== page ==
Fold your fabric panel in half, right sides together, so that all of the seams meet evenly. Now pin your body template to one half of the panel and cut the shape out.


Repeat with the second half of your folded panel so that you have four body pieces as per the following image.


Take two of your body pieces and sew them together along one side edge only, right sides together. I recommend that you always use polyester thread and a small stitch (approx 1 – 1 1/2) on your sewing machine for extra strength of seams. Repeat with your remaining two body pieces.


Now open out your body front and body back pieces. Place them on top of each other, right sides together, ensuring that all seams meet. Pin in place.


Sew the body front and body back together along both side edges, however this time please leave a 1 1/2″ gap in one side edge for turning and stuffing. Turn right side out and put aside for now.


Take one of your leg fabric strips and fold it evenly in half, right sides together. Trace the leg template twice onto this folded strip. This will be a tight fit but make sure there is some seam allowance at both raw edges.


Please ensure that you transfer the gap markings and pin the fabric together to secure. Do not cut out as these legs will be sewn on the marked line.


Using a small stitch on your sewing machine sew the legs together along the marked lines, leaving the gaps as marked. Cut the legs out approx 1/8″ outside the sewn line. Clip curves.


Repeat with your remaining 3 leg strips. Turn all of your legs right side out.


Take one of your legs and position the end opening so that the seams are now on top of each other. If desired please tack these edges together.


Keeping the leg opening in this position, pin or tack the leg to the bottom raw edge of your body. Please ensure that the top seam of the leg (without turning gap) is facing the right side of the body.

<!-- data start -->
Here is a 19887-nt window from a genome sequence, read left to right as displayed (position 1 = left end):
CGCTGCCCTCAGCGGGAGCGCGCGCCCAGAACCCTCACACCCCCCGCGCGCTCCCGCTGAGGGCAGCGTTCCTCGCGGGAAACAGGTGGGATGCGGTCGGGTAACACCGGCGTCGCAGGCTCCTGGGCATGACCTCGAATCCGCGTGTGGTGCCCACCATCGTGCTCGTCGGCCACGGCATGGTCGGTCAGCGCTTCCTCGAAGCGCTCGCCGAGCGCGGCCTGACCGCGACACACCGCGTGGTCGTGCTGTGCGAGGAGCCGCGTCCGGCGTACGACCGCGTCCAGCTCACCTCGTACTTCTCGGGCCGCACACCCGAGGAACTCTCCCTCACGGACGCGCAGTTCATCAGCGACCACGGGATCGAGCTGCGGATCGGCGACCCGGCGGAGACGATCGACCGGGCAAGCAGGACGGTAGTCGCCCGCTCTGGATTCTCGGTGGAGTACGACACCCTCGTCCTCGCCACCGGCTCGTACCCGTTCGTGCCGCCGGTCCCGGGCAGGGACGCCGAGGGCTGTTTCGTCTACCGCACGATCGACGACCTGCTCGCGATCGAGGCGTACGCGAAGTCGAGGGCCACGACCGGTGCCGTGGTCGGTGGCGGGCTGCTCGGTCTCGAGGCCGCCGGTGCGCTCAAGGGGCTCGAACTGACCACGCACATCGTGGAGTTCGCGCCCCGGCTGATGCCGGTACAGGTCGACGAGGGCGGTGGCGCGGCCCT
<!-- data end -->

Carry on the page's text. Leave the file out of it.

Alternating the print, pin all of the legs to your body in the same manner. 2 legs should fit side by side within each of the 4 body panels.


Using your sewing machine, tack all of the legs onto the body approx 1/8″ outside the raw edges. Now turn your body inside out. Position the leg inside the body evenly so that the top edges are flat.


Take two lengths of one of your body strips (no need to cut accurately as long as they are minimum 4″ in length), sew together along the length and press. Pin your body base template onto this and cut out the circle.


Fold the circle in half (seams together) and finger press so that you can easily see the quarter points.


Place your base right side down over the body opening and match one quarter point up with one of your 4 body seams. Pin in place and than continue this with each quarter.


Now also pin in place between each quarter. At this point I recommend tacking but this is optional.